Think about this for a moment: the Ducks went to the National Championship with a first year defensive coordinator, first year linebacker coach, and a second year defensive line coach. Despite this youth among the coaching ranks, and despite being underreported by national media sources, the Oregon defense excels at creating turnovers, which is clearly a point of emphasis by the defensive staff. Let’s examine how they do it.
The Ducks play a lot of zone coverage in the secondary, but are not limited to that, jumping into man coverage, mixed zone and man coverage, and bringing pressure from each one of these looks. It is fascinating to see how the Ducks disguise their man coverage and blitzes by lining up in ways that mimic multiple coverage schemes.
Below is an example from the UCLA game last October. In the first nine minutes of game time Oregon lined up on defense by showing a mix of at least three coverages on a single snap, and a couple hybrids of those three coverages.
Above is the pre-snap look for the play I want to focus on. It begins looking like a Cover 1 or 3 because of the single high safety. At the snap, five players rush, showing a blitz look. But it is actually not a blitz, due to a HUGE twist thrown in by nose tackle (NT) Alex Balducci.
This “blitz” (above) is by both outside linebackers (OLBs), as shown via the orange arrows. Balducci’s fake rush (see yellow dotted line) keeps the attention of the UCLA offensive line inward, giving time for one or both linebackers to clear the edge. Then he drops back to frustrate any late or delayed crossing route over the middle. Going from five to four rushers all of a sudden makes this blitz…not a blitz. Blitzes are, by definition, five or more rushers, as I learned from the Grizzled Ol’ Coach (thanks Mike!).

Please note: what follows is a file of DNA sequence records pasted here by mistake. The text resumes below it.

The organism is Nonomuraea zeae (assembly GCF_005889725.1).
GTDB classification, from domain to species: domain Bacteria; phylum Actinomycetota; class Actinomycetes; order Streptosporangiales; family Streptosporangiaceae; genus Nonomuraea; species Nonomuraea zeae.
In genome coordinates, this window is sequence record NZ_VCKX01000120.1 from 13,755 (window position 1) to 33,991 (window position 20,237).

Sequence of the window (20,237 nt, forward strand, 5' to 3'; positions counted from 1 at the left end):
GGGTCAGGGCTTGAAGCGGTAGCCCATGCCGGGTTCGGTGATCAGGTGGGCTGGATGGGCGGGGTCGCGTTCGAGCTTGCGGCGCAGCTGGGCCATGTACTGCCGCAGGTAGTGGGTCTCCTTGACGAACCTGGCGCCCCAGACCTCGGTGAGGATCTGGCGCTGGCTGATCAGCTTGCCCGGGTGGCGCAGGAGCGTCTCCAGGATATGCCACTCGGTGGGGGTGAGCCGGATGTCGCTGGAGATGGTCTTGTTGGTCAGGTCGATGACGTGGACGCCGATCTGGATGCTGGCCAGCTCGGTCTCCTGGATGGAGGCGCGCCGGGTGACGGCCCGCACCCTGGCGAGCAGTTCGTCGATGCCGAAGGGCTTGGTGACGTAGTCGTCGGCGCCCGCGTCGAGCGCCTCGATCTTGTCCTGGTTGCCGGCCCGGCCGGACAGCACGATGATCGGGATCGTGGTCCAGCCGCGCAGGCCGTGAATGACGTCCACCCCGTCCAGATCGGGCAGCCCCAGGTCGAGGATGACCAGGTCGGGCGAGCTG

While the OLBs rush (orange ovals above), the corners, a safety, and inside linebackers (ILBs) are picking up the five receivers, as shown with the green and yellow dashed lines above. With the OLBs into their “blitzes,” the NT has reversed direction (green oval).
As seen above, the effect of this call is that five UCLA linemen are tied up with the two Duck defensive ends (see blue rectangle). Coverage is good on the receivers outside, and the crossing pattern by the slot receiver is taken away by the NT (green oval) and an ILB (green arrow). Meanwhile, pressure is coming off the edge, as Tony Washington closes fast on UCLA quarterback Brett Hundley (red arrow).
With opportunity knocking, Washington makes the hit (above) with help from T.J. Daniel, who shed a double team to reach Hundley. This pressure causes the ball to pop loose (see red circle above). Note how the corner in the upper left is still in man coverage with the wide receiver. Meanwhile, the two ILBs (green ovals) are occupying the middle and near side zones, keeping the slot receiver and running back in front of them.
So what is this scheme? Cover 1? Cover 3? Man-to-man? I can’t quite tell, and that’s a good thing, because opponents might not be able to tell either. As the video shows, the above play ended in a turnover, and ultimately led to Oregon’s first touchdown of the game. The Duck defense gets so little attention, but it deserves a lot of love for putting the sparking offense on a short field many times throughout the course of the season.
As many of you know, the Oregon defense often faces criticism that it can’t play with the bruisers. These critics are simply interpreting what they see, albeit incorrectly. The Ducks rely heavily on team speed to keep opposing offenses in front of them. They then execute unexpected or unconventional tactics at a high level to create negative plays at opportune times, giving their explosive offense extra possessions.
“Oh, how we love to learn about our beloved Ducks!”
Oregon Football Analyst for CFF Network/FishDuck.com
Top Photo by David Pyles
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